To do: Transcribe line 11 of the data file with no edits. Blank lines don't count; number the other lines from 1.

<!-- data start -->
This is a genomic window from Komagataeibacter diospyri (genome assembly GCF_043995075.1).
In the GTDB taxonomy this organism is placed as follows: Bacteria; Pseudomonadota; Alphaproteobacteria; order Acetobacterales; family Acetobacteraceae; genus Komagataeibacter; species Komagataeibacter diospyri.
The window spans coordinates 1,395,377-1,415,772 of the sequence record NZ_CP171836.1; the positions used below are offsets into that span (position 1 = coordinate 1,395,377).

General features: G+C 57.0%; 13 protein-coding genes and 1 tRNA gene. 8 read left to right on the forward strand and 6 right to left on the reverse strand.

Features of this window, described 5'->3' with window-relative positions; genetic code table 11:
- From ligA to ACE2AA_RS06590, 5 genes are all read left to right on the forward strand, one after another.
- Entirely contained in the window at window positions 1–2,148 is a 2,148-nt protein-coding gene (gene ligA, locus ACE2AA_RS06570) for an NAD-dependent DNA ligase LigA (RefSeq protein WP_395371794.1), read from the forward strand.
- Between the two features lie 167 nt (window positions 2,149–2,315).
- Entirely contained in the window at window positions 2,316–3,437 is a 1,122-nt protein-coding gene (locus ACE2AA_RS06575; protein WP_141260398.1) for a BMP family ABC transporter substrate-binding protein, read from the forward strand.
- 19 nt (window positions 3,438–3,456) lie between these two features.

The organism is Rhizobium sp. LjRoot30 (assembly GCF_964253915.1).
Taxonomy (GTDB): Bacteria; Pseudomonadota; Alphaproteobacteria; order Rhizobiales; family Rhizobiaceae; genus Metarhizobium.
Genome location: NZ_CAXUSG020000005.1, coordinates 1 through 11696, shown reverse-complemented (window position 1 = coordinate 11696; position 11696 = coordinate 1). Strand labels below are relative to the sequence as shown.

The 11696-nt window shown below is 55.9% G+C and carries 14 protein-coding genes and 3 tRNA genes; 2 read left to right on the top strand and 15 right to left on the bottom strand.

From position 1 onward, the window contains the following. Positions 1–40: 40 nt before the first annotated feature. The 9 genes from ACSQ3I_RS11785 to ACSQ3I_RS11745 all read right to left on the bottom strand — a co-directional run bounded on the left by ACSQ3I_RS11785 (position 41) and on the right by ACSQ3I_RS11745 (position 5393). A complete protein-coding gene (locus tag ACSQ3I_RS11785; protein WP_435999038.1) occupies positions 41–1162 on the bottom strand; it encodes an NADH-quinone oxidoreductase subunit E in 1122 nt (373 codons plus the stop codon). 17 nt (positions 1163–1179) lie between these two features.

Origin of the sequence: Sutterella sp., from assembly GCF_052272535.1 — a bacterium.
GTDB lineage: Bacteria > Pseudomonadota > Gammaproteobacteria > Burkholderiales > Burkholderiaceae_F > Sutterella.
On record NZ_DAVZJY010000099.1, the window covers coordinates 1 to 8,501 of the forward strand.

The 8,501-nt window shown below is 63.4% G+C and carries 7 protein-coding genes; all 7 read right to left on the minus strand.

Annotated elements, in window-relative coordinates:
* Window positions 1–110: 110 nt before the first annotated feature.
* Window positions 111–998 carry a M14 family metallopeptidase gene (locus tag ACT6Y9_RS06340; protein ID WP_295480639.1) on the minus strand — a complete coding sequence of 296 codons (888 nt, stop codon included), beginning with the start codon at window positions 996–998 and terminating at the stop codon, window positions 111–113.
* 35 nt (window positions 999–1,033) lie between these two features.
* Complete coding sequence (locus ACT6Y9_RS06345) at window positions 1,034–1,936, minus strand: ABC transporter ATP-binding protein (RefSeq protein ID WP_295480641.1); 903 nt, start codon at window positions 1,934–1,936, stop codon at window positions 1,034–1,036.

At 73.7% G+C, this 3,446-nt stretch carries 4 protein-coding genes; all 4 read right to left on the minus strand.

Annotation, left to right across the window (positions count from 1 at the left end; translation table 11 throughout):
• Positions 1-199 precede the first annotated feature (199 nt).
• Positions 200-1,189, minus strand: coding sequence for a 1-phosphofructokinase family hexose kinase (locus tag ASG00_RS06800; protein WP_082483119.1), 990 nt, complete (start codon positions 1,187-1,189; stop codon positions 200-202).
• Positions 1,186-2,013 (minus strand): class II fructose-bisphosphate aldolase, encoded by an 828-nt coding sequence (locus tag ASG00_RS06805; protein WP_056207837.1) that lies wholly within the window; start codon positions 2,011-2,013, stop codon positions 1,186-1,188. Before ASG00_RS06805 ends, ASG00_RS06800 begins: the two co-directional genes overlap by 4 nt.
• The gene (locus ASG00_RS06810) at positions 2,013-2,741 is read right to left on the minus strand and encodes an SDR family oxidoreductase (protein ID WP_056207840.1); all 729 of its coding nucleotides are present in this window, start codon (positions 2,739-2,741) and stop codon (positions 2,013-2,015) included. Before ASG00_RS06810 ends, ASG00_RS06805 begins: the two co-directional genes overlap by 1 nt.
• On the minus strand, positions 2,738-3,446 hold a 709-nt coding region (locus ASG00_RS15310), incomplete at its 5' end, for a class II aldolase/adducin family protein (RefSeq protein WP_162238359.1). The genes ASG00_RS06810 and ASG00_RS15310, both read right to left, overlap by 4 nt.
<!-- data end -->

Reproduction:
The organism is Rhizobium sp. LjRoot30 (assembly GCF_964253915.1).